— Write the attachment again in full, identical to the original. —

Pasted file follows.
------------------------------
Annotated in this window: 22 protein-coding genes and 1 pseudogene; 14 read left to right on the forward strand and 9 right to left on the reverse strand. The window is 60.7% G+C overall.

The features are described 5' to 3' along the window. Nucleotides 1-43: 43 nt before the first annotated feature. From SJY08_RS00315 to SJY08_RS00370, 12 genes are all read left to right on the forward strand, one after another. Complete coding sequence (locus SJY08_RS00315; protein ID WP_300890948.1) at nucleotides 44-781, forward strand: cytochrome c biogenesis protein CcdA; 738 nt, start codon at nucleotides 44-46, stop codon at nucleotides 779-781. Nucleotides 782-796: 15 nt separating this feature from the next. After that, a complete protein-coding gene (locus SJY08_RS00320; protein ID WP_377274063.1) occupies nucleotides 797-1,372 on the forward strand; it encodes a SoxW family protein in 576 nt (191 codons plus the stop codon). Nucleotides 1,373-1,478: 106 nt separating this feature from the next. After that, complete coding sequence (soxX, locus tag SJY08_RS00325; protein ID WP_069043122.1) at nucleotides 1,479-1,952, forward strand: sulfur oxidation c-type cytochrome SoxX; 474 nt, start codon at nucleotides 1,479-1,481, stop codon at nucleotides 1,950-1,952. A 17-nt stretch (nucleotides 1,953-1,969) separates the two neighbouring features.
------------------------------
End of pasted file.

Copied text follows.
Annotated in this window: 22 protein-coding genes and 1 pseudogene; 14 read left to right on the forward strand and 9 right to left on the reverse strand. The window is 60.7% G+C overall.

The features are described 5' to 3' along the window. Nucleotides 1-43: 43 nt before the first annotated feature. From SJY08_RS00315 to SJY08_RS00370, 12 genes are all read left to right on the forward strand, one after another. Complete coding sequence (locus SJY08_RS00315; protein ID WP_300890948.1) at nucleotides 44-781, forward strand: cytochrome c biogenesis protein CcdA; 738 nt, start codon at nucleotides 44-46, stop codon at nucleotides 779-781. Nucleotides 782-796: 15 nt separating this feature from the next. After that, a complete protein-coding gene (locus SJY08_RS00320; protein ID WP_377274063.1) occupies nucleotides 797-1,372 on the forward strand; it encodes a SoxW family protein in 576 nt (191 codons plus the stop codon). Nucleotides 1,373-1,478: 106 nt separating this feature from the next. After that, complete coding sequence (soxX, locus tag SJY08_RS00325; protein ID WP_069043122.1) at nucleotides 1,479-1,952, forward strand: sulfur oxidation c-type cytochrome SoxX; 474 nt, start codon at nucleotides 1,479-1,481, stop codon at nucleotides 1,950-1,952. A 17-nt stretch (nucleotides 1,953-1,969) separates the two neighbouring features.